Garden Dilemmas, Delights & Discoveries, Ask Mary Stone, New Jersey Garden blog

Finding Neem Oil

Neem Tree

Neem Tree

Hello fellow readers, I think you’ll enjoy this little ditty of home remedies to garden dilemmas that reintroduced me to Neem Oil – the old tried and true I call my “duct tape” for the garden.

Home Remedies

Last week we spoke about aphids and a remedy using dish detergent. Since then, there’s been an influx of other kitchen and natural remedies against undesirables. Gail of Stone Church suggests garlic, a natural insect repellent, as it emits a strong odor that insects and small rodents cannot tolerate. Mix a solution of 2 cups water, four tablespoons garlic powder, and a squirt of liquid dish soap so it will stick. Spray directly onto plant leaves, repeating every day until the bugs are gone. Why not chop a few fresh garlic cloves and place them throughout the garden while you are at it?

Tom of Hope suggests Pepper Spray, which sounds like “riot control” for insects. Spray it on plant leaves and surrounding soil to keep insects, moles, and other small rodents out of the garden. Use 2 cups water, four teaspoons of powdered pepper (such as cayenne, chili, or red pepper flakes), and a squirt of liquid dish soap.

Why Neem Oil Stands Out

But Neem oil stands out of the crowd as an old tried and true. It’s a natural alternative to synthetic pesticides extracted from the fruits and seeds of the Neem tree/ Azadirachta indica – a tropical or semi-tropical tree native to India. Neem oil’s antibacterial and antiseptic attributes discourage fungi and parasites but do not negatively affect humans or mammals. And it can protect crops against rust, scab, mildew, and blight.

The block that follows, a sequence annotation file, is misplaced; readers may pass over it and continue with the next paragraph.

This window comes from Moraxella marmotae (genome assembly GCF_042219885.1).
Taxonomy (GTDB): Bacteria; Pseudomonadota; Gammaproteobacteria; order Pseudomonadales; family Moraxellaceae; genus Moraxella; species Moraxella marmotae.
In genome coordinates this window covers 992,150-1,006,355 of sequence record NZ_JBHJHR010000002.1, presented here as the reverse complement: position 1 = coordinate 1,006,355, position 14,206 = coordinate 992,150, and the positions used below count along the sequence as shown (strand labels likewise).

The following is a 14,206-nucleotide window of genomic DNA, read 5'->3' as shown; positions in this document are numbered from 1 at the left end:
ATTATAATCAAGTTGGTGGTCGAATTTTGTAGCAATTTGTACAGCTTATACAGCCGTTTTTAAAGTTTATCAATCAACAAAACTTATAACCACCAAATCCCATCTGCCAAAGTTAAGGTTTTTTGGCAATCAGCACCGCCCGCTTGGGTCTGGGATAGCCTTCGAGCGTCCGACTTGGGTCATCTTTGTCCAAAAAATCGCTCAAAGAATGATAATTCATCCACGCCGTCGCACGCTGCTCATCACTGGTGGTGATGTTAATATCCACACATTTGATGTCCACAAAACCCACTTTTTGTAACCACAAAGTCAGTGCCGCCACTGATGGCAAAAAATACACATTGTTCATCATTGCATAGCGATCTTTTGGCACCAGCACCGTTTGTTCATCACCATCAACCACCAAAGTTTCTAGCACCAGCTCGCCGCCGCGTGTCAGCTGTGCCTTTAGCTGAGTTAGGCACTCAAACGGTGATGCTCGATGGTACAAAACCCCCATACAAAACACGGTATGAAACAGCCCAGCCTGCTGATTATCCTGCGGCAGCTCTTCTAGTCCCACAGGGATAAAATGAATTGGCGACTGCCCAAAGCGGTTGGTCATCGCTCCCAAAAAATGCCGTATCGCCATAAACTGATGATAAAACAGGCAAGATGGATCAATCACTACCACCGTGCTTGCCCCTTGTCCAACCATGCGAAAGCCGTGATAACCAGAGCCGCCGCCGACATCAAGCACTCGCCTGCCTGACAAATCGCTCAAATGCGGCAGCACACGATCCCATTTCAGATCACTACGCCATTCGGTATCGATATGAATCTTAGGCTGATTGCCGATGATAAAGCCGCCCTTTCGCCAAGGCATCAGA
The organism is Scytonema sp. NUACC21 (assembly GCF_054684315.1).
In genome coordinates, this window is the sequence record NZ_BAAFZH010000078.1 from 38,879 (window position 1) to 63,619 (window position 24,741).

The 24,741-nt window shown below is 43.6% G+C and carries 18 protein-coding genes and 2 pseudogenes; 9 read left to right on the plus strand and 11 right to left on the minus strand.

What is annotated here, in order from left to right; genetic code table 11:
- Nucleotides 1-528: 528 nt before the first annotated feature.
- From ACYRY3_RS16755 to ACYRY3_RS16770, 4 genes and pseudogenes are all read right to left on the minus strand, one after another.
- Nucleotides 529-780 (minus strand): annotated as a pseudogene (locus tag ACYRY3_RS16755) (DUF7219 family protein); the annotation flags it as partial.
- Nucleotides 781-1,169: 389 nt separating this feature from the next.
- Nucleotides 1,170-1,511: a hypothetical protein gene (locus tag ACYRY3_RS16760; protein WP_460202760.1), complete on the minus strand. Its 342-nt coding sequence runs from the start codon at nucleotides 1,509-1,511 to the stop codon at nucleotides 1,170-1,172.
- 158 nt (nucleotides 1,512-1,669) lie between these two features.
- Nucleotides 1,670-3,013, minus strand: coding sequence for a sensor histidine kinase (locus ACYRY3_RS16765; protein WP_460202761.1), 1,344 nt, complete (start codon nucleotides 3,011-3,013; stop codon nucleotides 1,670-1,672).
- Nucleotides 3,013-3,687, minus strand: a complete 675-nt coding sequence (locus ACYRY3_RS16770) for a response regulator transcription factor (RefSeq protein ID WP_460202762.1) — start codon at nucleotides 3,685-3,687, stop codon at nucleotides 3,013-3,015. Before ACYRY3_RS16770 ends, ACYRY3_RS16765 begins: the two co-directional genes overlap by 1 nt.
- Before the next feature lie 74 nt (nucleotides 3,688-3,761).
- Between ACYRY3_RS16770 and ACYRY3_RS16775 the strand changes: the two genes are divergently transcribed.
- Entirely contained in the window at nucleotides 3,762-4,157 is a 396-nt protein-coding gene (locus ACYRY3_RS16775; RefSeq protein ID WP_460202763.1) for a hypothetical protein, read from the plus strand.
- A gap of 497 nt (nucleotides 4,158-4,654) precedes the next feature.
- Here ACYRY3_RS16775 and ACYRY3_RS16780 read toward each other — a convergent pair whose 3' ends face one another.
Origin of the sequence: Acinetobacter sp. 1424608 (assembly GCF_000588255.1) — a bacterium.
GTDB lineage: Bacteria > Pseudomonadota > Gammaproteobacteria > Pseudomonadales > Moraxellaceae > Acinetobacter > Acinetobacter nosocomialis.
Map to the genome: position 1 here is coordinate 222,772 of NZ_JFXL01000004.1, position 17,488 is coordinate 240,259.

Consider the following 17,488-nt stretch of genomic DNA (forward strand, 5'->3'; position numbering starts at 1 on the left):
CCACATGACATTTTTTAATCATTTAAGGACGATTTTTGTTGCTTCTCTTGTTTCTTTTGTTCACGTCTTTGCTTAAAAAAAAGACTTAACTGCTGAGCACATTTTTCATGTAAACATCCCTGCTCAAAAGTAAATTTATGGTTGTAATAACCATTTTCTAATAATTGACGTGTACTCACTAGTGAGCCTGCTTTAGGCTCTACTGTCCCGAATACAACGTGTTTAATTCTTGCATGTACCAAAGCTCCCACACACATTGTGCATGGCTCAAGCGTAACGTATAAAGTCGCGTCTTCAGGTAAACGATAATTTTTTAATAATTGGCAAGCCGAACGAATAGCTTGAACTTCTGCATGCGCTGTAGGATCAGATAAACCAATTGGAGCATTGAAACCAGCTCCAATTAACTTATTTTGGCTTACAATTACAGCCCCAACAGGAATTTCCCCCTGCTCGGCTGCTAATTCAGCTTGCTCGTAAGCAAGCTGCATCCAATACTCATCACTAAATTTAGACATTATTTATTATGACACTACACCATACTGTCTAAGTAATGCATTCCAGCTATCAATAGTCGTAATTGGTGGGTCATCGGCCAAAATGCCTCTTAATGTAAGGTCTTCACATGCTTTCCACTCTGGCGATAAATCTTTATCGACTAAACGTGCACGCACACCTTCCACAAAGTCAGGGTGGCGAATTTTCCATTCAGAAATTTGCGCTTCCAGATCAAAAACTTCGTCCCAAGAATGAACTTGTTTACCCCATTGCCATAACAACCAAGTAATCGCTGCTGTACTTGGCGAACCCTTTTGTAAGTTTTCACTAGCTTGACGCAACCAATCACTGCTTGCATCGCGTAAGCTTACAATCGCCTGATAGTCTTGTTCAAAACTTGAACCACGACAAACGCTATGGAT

Neem does not directly kill insects on the crop. Instead, it is a contact insecticide, making plants taste bitter. The insects starve and die within a few days. Neem also suppresses the hatching of pest insects from their eggs. Azadirachtin, a chemical in the oil, also interrupts insects’ transitions between stages of metamorphosis. The most significant benefit of using Neem oil is that it doesn’t harm beneficial insects such as butterflies, earthworms, bees, and lacewings. Awesome. It’s like Finding Nemo.

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Column updated 12/22/22


Mary Stone, owner of Stone Associates Landscape Design & Consulting. As a Landscape Designer, I am grateful for the joy of helping others beautify their surroundings which often leads to sharing encouragement and life experiences. These relationships inspired my weekly column published in THE PRESS, 'Garden Dilemmas? Ask Mary', began in 2012. I dream of growing the evolving community of readers into an interactive forum to share encouragement and support in Garden and Personal Recoveries - seeking nature’s inspirations, stimulating growth, weeding undesirables, embracing the unexpected. Thank you for visiting! Mary

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